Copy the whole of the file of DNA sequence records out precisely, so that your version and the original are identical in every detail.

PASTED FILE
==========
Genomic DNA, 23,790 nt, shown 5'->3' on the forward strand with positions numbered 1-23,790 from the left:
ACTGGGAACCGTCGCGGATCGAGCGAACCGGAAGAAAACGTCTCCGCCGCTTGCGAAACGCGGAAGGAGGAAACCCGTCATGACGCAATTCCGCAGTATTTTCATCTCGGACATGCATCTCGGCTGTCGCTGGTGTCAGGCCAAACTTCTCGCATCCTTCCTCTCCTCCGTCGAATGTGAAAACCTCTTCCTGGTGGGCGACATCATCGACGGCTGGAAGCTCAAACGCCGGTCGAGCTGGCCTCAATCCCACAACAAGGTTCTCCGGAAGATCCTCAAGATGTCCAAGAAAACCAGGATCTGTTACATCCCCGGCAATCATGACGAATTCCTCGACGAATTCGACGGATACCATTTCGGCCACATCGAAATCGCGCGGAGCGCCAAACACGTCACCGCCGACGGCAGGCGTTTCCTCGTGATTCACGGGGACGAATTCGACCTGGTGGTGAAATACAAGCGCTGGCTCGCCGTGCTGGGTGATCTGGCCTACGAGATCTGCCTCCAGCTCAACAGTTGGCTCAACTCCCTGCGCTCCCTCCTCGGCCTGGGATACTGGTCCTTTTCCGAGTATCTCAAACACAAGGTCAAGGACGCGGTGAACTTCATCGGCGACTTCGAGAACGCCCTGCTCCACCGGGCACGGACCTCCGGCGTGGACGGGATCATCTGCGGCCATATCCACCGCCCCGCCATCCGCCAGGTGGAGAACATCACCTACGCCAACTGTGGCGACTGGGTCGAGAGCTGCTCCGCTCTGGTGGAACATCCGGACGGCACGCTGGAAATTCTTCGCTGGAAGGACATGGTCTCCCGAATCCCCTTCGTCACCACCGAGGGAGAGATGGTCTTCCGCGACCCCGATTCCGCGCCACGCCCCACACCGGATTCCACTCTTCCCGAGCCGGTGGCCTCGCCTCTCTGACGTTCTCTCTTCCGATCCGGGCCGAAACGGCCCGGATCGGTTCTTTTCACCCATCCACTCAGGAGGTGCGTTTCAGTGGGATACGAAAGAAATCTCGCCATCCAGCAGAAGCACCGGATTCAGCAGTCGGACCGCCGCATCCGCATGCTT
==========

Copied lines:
Genomic DNA, 23,790 nt, shown 5'->3' on the forward strand with positions numbered 1-23,790 from the left:
ACTGGGAACCGTCGCGGATCGAGCGAACCGGAAGAAAACGTCTCCGCCGCTTGCGAAACGCGGAAGGAGGAAACCCGTCATGACGCAATTCCGCAGTATTTTCATCTCGGACATGCATCTCGGCTGTCGCTGGTGTCAGGCCAAACTTCTCGCATCCTTCCTCTCCTCCGTCGAATGTGAAAACCTCTTCCTGGTGGGCGACATCATCGACGGCTGGAAGCTCAAACGCCGGTCGAGCTGGCCTCAATCCCACAACAAGGTTCTCCGGAAGATCCTCAAGATGTCCAAGAAAACCAGGATCTGTTACATCCCCGGCAATCATGACGAATTCCTCGACGAATTCGACGGATACCATTTCGGCCACATCGAAATCGCGCGGAGCGCCAAACACGTCACCGCCGACGGCAGGCGTTTCCTCGTGATTCACGGGGACGAATTCGACCTGGTGGTGAAATACAAGCGCTGGCTCGCCGTGCTGGGTGATCTGGCCTACGAGATCTGCCTCCAGCTCAACAGTTGGCTCAACTCCCTGCGCTCCCTCCTCGGCCTGGGATACTGGTCCTTTTCCGAGTATCTCAAACACAAGGTCAAGGACGCGGTGAACTTCATCGGCGACTTCGAGAACGCCCTGCTCCACCGGGCACGGACCTCCGGCGTGGACGGGATCATCTGCGGCCATATCCACCGCCCCGCCATCCGCCAGGTGGAGAACATCACCTACGCCAACTGTGGCGACTGGGTCGAGAGCTGCTCCGCTCTGGTGGAACATCCGGACGGCACGCTGGAAATTCTTCGCTGGAAGGACATGGTCTCCCGAATCCCCTTCGTCACCACCGAGGGAGAGATGGTCTTCCGCGACCCCGATTCCGCGCCACGCCCCACACCGGATTCCACTCTTCCCGAGCCGGTGGCCTCGCCTCTCTGACGTTCTCTCTTCCGATCCGGGCCGAAACGGCCCGGATCGGTTCTTTTCACCCATCCACTCAGGAGGTGCGTTTCAGTGGGATACGAAAGAAATCTCGCCATCCAGCAGAAGCACCGGATTCAGCAGTCGGACCGCCGCATCCGCATGCTT